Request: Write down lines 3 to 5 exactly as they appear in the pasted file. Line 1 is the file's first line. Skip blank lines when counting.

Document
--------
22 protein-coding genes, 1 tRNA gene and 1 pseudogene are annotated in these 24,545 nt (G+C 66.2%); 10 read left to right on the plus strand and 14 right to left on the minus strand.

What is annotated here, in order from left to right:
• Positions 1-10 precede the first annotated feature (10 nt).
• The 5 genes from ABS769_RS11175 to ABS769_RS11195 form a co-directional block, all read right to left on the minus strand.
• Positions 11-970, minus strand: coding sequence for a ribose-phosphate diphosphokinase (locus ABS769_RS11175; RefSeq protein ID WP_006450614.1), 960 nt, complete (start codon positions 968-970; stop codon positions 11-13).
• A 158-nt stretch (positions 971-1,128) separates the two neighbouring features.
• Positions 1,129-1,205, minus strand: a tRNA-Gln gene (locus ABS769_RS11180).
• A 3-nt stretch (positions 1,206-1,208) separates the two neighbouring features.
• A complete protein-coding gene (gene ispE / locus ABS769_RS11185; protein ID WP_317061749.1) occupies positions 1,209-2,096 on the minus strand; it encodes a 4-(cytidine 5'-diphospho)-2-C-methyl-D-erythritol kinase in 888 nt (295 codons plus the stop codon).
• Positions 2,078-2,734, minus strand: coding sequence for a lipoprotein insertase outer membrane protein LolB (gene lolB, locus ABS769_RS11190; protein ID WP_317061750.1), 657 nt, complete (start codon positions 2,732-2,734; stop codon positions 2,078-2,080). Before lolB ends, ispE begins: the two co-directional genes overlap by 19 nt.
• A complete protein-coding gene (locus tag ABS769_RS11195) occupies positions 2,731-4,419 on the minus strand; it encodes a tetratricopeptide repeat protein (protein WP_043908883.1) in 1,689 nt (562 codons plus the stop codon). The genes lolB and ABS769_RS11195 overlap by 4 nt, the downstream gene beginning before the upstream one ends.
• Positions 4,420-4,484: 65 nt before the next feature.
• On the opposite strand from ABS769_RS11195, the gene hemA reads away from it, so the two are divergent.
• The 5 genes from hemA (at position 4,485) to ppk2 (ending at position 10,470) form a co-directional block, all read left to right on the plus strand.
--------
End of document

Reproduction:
• Positions 1-10 precede the first annotated feature (10 nt).
• The 5 genes from ABS769_RS11175 to ABS769_RS11195 form a co-directional block, all read right to left on the minus strand.
• Positions 11-970, minus strand: coding sequence for a ribose-phosphate diphosphokinase (locus ABS769_RS11175; RefSeq protein ID WP_006450614.1), 960 nt, complete (start codon positions 968-970; stop codon positions 11-13).